When Halloween Delivers More Treats Than Tricks

One of the best times of the year for any Dad is Halloween. You get to watch the excitement on the kids' faces as they dress up as princesses, vampires, pirates, mutant ninja turtles and The- Thing- You- Don't- Recognize- But- Is- Super- Trendy- This- Year. You get to take the kids around the neighborhood, saying hello to most of your neighbors. You even get to awkwardly explain to one particular neighbor why you've spent the past 10 minutes discussing Global Warming with her Ghost-covered light-post, who you mistook for her husband, Mark.

It's worse when later you have to explain it to Mark.

The real gem comes at the end of the night, as you return home just in time to get the kids out of their costumes and into their PJs … and then back into their costumes over their PJs (don't get me started). After a quick tucking them in followed by an hour of prayers, they finally begin to drift off—and you finally get to rummage through their candy, taking every last Snickers, Butterfinger and Smarties you can find. Some Moms call that "stealing from your kids." Dads call it "paying rent."

While I've been plotting my plan of attack for weeks, my daughters have had their minds on something completely different. They didn't seem to care about candy. They barely mentioned costumes. Instead, they’ve spent most of their waking minutes gravely concerned about our lack of Halloween decorations (this is not a joke).

I didn't understand why this was a big deal. Halloween decorations are scary. Place one in the wrong spot and you'll give yourself a heart attack. Or, worse yet, scream in a high-pitched, girl-like manner that your wife will never let you live down. Trust me, it's no coincidence that while Klems Manor has 17 giant tubs of happy, festive Christmas gear stowed in the basement, it only has one tiny box of Halloween stuff that's so small, it just says "H-ween" because the other letters won't fit.

But as I looked up and down our street, I started to understand why the girls were so concerned. Our next-door neighbors' porch was decked out in plastic pumpkins, flying witches and a Frankenstein who blows around in the wind and takes occasional karate kicks at our house. Another house down the way displayed an inflatable Winnie-the-Pooh wearing Halloween garb that glows so brightly we had to install a second set of curtains to block the light. Another house just a few up has fake gravestones littering the yard, with funny names on them like "Ima Ghost" and "Ricky D. Bones" and "Justin Bieber." And yet here at Klems Manor, the only thing connecting the outside of our house to Halloween is the long trail of cobwebs on our bushes left behind by Theo, the giant spider I've spent all summer (unsuccessfully) trying to kill.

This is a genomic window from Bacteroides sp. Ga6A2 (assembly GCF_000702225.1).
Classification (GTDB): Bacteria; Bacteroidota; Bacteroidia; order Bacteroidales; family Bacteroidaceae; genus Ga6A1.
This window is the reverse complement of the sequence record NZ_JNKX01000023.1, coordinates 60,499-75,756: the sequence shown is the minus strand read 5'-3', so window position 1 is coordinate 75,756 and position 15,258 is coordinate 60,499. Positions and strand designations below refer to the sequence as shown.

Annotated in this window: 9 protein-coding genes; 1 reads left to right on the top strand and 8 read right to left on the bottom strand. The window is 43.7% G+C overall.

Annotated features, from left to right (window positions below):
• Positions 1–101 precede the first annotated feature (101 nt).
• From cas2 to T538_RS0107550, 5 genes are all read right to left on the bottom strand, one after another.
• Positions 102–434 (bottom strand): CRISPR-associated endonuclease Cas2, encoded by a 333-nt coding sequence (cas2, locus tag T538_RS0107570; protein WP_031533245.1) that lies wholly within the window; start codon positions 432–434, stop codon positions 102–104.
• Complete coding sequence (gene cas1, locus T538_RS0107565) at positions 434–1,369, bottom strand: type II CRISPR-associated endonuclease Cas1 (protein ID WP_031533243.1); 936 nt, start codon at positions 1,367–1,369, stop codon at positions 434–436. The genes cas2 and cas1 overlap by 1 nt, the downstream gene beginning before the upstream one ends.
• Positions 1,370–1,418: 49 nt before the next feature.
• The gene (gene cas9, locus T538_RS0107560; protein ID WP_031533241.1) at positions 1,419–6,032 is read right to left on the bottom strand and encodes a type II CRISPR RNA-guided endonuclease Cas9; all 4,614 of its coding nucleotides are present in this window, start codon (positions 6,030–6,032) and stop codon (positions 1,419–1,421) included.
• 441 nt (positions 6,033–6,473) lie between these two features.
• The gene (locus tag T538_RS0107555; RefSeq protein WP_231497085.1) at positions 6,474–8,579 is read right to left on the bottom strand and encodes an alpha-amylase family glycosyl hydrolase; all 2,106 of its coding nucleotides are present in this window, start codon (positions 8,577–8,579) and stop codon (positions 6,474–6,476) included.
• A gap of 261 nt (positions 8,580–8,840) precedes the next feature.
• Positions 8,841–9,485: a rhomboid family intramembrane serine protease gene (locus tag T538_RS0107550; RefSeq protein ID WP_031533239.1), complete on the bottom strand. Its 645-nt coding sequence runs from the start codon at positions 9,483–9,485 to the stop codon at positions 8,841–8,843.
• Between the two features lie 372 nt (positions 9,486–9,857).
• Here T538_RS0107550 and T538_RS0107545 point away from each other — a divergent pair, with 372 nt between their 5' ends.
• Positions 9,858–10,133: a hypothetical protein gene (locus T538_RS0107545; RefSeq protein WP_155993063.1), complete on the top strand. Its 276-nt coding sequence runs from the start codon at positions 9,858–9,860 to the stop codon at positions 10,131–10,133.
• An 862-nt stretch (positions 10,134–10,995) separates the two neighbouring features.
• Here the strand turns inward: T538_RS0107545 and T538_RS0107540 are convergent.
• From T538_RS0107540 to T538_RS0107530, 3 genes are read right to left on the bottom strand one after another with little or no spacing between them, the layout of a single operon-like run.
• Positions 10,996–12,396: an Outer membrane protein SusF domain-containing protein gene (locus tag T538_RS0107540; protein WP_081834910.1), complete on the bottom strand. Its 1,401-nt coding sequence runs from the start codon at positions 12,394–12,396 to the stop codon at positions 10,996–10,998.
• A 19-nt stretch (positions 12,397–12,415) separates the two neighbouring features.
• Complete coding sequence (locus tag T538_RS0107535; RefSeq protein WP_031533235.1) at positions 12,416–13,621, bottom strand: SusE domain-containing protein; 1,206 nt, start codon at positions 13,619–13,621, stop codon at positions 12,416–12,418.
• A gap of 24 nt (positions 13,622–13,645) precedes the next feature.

Something had to be done. I spent the next day at work thinking about how I could make things right. The solution seemed simple: Stop at the Halloween store over the weekend and pick up some decorations. Nothing too big or scary, but a few things to show my girls I care. When we got home, I started to announce my plan when a soft, 3-year-old voice interrupted me.

"Dad," Ella said. "At school today I made some decorations for our house." She opened her backpack and unloaded one fuzzy spider, made out of a black paper plate and pipe cleaners, and a pumpkin carved from construction paper, orange paint and glue. They were simple. They were scary. They were the two most beautiful Halloween decorations I had ever seen in my life.

Funny thing about being a dad is that while you spend so much of your time trying to provide for your family you don't always stop to realize how much time they spend providing for you. Whether it's a hug on a bad day at work or a song when you've lost your voice or a homemade spider and pumpkin when your house isn't quite dressed for the occasion, your kids will give you more than you can ever give them. And that's the best Halloween treat any dad could ever ask from his kids.

So I've decided to scrap that tiny box and get a large Rubbermaid tub, big enough for our new decorations. Big enough for the future decorations I know Ella and Anna will make for us. Big enough you can write "Halloween" on its side and still have room to decorate. It's the least I can do to show my kids I love them.

Well, that and maybe this year I'll only take their Snickers.

The Life of Dad is updated every week. Thanks for stopping by and following my attempts to be a good dad, husband and co-ed softball player. I hope you visit again. -- Brian

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